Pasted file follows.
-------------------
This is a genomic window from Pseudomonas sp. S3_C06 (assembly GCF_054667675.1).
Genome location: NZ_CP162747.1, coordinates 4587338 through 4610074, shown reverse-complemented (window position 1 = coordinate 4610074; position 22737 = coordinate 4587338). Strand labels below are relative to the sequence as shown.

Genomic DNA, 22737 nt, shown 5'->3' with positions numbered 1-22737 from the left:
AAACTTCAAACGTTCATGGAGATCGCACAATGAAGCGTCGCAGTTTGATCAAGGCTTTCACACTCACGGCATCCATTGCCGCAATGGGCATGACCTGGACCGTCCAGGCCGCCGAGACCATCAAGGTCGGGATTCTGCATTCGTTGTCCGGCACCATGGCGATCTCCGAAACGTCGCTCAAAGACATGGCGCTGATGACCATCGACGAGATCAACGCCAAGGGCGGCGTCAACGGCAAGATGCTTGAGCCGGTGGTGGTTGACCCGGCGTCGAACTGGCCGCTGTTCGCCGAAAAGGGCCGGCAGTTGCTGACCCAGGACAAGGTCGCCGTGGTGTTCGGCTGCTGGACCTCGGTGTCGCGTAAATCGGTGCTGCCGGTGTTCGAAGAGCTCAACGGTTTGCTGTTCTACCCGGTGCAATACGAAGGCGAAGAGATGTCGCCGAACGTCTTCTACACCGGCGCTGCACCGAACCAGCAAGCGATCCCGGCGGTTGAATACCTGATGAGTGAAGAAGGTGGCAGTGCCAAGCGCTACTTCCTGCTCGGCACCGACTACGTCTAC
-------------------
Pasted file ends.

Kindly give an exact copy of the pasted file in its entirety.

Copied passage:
This is a genomic window from Pseudomonas sp. S3_C06 (assembly GCF_054667675.1).
Genome location: NZ_CP162747.1, coordinates 4587338 through 4610074, shown reverse-complemented (window position 1 = coordinate 4610074; position 22737 = coordinate 4587338). Strand labels below are relative to the sequence as shown.

Genomic DNA, 22737 nt, shown 5'->3' with positions numbered 1-22737 from the left:
AAACTTCAAACGTTCATGGAGATCGCACAATGAAGCGTCGCAGTTTGATCAAGGCTTTCACACTCACGGCATCCATTGCCGCAATGGGCATGACCTGGACCGTCCAGGCCGCCGAGACCATCAAGGTCGGGATTCTGCATTCGTTGTCCGGCACCATGGCGATCTCCGAAACGTCGCTCAAAGACATGGCGCTGATGACCATCGACGAGATCAACGCCAAGGGCGGCGTCAACGGCAAGATGCTTGAGCCGGTGGTGGTTGACCCGGCGTCGAACTGGCCGCTGTTCGCCGAAAAGGGCCGGCAGTTGCTGACCCAGGACAAGGTCGCCGTGGTGTTCGGCTGCTGGACCTCGGTGTCGCGTAAATCGGTGCTGCCGGTGTTCGAAGAGCTCAACGGTTTGCTGTTCTACCCGGTGCAATACGAAGGCGAAGAGATGTCGCCGAACGTCTTCTACACCGGCGCTGCACCGAACCAGCAAGCGATCCCGGCGGTTGAATACCTGATGAGTGAAGAAGGTGGCAGTGCCAAGCGCTACTTCCTGCTCGGCACCGACTACGTCTAC